Some of Britain’s demands for EU reform are acceptable, Polish Prime Minister Beata Szydlo said on Thursday (10 December), but added there was no agreement on Prime Minister David Cameron’s push to curb welfare payments to EU migrants.
Cameron has promised to reform Britain’s relationship with the 28-member bloc before a membership referendum by the end of 2017 but his welfare demands have proved most problematic, particularly among eastern European member states.
Szydlo said Poland wanted Britain to remain in the European Union and would do everything to support the country.
“There are proposals from the British government, which are without discussions acceptable for us,” Szydlo told a joint news conference with Cameron in Warsaw after a meeting to discuss the British renegotiation.
“There are issues on which there is not a full agreement between us … This is, among others, the issue of welfare benefits.”
Szydlo did not answer when asked by a British journalist whether Poland would ever accept Cameron’s proposal for a four-year ban on EU migrants receiving some benefits in Britain.
The British leader said the problem of migration flows and the pressure they put on public services needed to be addressed and the pair had agreed to work together to find a solution.
“I believe with the type of political will I have seen here in Poland we can find a way,” he said.
On Wednesday (9 December) Cameron visited the Romanian capital, Bucharest, in a bid to persuade President Klaus Iohannis of the UK’s demands on welfare curbs – seen by his ruling Conservative party as a ‘pull factor’ in attracting EU migrants.
“Net migration in the UK is running at well over 300,000 a year and that is not sustainable,” he said. “So we do need to find ways to allow member states to make changes to their social security systems that will help them to deal with this issue.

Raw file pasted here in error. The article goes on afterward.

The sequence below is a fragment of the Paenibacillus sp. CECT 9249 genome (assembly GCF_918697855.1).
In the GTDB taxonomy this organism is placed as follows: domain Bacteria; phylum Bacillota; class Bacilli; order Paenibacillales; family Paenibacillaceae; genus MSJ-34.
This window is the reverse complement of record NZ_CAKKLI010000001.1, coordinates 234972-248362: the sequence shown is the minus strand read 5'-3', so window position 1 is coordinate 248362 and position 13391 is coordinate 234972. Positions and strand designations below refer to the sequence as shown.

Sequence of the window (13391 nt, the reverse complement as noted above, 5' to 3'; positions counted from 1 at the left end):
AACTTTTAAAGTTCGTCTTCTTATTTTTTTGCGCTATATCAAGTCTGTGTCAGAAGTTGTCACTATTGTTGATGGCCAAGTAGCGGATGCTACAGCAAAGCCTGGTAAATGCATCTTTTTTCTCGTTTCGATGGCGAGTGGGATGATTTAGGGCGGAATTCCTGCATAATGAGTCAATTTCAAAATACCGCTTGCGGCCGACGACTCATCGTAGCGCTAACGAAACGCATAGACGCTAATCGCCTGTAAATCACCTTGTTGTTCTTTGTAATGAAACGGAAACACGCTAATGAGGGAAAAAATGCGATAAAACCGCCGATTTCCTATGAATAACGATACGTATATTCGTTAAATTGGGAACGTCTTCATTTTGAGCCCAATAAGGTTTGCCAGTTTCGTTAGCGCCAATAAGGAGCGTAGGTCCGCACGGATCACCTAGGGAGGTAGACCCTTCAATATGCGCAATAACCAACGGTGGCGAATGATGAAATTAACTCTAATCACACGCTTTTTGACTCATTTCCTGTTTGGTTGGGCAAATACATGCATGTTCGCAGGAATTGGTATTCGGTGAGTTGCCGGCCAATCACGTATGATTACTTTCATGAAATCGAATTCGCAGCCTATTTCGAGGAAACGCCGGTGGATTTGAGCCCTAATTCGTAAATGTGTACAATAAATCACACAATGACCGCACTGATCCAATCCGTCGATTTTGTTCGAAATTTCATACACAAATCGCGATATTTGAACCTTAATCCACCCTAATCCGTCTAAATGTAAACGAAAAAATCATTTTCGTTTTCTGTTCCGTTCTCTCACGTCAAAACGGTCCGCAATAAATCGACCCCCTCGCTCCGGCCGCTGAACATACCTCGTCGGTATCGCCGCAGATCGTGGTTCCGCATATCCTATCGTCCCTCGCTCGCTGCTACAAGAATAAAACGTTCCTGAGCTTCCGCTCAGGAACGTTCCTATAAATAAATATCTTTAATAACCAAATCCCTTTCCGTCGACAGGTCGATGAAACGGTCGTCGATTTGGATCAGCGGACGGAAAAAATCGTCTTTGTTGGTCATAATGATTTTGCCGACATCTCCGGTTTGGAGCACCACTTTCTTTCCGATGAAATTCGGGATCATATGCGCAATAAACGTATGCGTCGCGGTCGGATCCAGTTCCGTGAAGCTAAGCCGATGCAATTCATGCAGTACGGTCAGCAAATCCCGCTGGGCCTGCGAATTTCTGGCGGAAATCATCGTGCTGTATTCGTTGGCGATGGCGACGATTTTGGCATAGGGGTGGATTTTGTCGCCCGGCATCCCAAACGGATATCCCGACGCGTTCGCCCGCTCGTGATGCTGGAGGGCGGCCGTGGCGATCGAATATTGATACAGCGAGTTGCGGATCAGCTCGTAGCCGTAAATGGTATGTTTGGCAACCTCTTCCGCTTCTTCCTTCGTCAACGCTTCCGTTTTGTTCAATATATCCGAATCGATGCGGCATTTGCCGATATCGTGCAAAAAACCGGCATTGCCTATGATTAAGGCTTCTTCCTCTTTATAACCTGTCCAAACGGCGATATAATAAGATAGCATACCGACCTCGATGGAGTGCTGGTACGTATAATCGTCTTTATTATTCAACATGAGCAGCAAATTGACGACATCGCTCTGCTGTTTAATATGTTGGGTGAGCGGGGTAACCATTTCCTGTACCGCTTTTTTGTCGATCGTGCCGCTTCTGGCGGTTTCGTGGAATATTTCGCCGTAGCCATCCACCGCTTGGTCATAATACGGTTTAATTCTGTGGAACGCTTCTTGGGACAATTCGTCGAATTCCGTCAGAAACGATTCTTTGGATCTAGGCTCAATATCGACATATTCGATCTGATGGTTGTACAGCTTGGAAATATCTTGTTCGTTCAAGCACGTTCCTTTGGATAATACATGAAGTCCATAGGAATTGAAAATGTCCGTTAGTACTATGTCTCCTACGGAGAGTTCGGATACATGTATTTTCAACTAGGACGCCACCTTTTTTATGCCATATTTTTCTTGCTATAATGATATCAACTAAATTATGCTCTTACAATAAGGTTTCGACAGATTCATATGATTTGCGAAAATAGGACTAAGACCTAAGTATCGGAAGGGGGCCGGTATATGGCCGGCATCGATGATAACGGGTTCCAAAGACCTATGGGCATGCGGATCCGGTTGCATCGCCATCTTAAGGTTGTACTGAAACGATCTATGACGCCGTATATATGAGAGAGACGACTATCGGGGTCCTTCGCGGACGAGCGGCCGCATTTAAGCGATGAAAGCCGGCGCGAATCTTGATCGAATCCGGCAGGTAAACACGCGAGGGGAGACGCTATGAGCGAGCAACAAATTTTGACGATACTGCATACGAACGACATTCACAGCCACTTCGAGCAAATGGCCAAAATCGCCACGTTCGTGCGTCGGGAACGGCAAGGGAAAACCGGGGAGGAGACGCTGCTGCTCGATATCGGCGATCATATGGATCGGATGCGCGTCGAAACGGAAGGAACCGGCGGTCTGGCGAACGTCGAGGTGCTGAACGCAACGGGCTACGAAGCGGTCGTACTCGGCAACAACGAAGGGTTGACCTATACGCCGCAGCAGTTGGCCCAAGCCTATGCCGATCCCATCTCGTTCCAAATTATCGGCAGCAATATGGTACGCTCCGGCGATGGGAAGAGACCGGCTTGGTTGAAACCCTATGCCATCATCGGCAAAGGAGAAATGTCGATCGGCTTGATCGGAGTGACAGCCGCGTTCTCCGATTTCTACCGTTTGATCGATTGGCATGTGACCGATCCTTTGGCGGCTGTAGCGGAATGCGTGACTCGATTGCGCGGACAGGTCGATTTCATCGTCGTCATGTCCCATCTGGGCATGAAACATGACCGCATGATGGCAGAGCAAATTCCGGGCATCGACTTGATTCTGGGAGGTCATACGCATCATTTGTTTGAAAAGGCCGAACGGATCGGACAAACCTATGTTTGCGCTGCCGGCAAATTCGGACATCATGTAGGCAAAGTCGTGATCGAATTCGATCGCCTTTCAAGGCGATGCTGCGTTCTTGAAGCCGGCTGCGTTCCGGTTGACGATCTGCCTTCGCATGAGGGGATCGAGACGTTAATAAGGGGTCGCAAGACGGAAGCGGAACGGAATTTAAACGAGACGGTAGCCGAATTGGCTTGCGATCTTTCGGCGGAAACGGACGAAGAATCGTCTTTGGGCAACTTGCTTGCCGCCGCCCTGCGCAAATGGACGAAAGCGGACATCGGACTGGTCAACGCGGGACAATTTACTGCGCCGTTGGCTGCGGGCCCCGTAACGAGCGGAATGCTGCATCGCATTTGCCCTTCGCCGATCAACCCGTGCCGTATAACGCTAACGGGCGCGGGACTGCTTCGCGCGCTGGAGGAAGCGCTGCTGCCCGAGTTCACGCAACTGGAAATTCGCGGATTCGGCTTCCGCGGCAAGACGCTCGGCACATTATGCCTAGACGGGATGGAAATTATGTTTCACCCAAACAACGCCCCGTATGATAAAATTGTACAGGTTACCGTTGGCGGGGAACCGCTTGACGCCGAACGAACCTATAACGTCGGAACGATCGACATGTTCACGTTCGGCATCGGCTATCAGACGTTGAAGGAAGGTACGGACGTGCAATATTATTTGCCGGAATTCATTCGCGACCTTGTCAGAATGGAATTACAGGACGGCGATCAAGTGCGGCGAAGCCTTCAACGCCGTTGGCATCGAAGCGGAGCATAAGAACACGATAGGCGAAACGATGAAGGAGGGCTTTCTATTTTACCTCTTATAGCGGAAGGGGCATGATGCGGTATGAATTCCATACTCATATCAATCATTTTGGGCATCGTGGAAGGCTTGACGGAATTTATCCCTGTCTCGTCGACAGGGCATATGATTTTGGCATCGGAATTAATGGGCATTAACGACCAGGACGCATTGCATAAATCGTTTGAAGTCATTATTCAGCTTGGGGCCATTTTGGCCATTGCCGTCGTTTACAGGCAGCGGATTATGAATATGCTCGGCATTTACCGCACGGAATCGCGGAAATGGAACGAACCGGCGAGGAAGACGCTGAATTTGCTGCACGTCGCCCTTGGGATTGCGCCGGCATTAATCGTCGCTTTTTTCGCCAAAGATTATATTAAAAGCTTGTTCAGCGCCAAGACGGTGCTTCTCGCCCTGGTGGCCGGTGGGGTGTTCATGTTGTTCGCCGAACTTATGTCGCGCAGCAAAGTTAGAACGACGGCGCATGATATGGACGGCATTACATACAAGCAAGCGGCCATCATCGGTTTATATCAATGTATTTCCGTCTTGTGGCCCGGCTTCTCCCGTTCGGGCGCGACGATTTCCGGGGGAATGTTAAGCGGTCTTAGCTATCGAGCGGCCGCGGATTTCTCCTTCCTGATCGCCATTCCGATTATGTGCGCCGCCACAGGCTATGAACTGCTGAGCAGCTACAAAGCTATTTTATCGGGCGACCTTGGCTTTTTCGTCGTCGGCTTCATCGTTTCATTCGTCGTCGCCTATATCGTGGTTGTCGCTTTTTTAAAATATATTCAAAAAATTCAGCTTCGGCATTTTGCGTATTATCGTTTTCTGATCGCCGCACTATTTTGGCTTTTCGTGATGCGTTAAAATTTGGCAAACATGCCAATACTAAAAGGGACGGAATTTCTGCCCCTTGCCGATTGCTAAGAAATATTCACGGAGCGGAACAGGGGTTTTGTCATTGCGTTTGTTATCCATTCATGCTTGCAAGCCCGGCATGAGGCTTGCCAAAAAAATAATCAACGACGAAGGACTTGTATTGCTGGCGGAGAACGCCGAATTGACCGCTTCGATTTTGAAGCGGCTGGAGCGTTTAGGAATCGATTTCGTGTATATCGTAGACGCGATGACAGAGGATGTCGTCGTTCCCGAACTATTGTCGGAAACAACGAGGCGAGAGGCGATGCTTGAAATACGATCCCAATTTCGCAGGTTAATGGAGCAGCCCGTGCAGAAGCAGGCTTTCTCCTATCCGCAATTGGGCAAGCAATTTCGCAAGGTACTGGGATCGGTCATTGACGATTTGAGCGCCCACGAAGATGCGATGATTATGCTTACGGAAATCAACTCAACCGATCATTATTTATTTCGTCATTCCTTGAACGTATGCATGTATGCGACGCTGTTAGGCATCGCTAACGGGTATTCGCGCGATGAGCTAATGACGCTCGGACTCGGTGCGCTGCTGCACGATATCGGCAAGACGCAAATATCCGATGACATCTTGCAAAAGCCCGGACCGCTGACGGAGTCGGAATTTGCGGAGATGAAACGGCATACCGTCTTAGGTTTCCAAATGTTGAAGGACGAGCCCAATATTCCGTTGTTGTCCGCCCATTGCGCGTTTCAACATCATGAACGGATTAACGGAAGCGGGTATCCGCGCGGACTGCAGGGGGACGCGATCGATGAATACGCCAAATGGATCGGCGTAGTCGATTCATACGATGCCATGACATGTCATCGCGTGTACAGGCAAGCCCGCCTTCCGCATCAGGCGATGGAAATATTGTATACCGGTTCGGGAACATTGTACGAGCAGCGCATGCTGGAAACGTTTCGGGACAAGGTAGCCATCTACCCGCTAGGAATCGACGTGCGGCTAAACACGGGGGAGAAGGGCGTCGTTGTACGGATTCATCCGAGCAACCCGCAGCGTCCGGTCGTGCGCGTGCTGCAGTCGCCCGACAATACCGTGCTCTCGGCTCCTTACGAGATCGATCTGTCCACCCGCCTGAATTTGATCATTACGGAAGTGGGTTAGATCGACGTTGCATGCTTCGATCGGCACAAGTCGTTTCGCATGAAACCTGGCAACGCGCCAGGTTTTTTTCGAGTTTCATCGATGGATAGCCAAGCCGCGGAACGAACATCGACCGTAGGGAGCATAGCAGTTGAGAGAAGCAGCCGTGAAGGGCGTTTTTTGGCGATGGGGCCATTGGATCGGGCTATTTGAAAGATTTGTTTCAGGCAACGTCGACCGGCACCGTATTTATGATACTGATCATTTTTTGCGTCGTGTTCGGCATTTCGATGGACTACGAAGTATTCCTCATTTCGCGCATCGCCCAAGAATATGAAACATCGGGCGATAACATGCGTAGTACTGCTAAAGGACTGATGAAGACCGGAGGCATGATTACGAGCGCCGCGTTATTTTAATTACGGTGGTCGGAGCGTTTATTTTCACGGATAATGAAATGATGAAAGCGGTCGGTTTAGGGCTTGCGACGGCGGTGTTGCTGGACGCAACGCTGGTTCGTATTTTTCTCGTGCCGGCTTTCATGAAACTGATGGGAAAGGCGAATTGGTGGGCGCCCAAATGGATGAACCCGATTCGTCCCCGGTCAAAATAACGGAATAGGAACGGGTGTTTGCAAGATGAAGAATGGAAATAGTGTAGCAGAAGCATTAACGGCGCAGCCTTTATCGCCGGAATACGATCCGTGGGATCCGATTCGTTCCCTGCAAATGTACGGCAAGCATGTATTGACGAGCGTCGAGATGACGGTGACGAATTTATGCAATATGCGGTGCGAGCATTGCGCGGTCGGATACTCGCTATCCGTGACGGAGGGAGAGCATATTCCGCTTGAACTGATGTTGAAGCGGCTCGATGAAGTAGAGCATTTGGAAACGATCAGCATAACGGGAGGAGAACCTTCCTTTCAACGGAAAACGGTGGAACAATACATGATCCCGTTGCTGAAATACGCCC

“Romanians, alongside other Europeans, make a valuable contribution to the United Kingdom in a wide range of fields, from finance to science and medicine,” he said. “But it was never envisaged that free movement would trigger quite such vast numbers of people moving across our continent.”
Last week EU Council President Donald Tusk issued his letter on the state of EU-UK negotiations ahead of the in/out referendum, ahead of next week’s summit on the issue, where he admitted there was ‘no consensus’ yet on the issue.
Britain’s other demands – on improving competitiveness, on protecting the City of London and the status of sterling within the eurozone, and opting-out of ‘ever closer union’ are seen as less problematic.
Britain’s governing Conservative Party won an absolute majority in the UK general election on 7 May 2015. With 12 more MPs than the other parties combined, the Conservatives no longer have to rely on a coalition partner.
Prime Minister David Cameron promised to renegotiate the UK's relations with the European Union. The renegotiation will be followed by a referendum by the end of 2017, to decide whether or not the United Kingdom should remain in the EU.
If he achieves the reforms, Cameron will campaign to stay in. Otherwise, the Conservatives might campaign to leave the EU. This decision could have far-reaching consequences for trade, investment and Great Britain's position on the international scene.
Some other European countries are ready to listen to Cameron's concerns on issues such as immigration, and may be prepared to make limited concessions to keep Britain in the bloc.
But EU leaders also have their red lines, and have ruled out changing fundamental EU principles, such as the free movement of workers, and a ban on discriminating between workers from different EU states.
- 17-18 December 2015: European Council summit on the 'Brexit' issue
- February 2016: Next planned European Council meeting.
- 2016: Likely year for British EU referendum.
- 2017: Self-imposed end of year deadline for British Prime Minister David Cameron to hold his in/out referendum.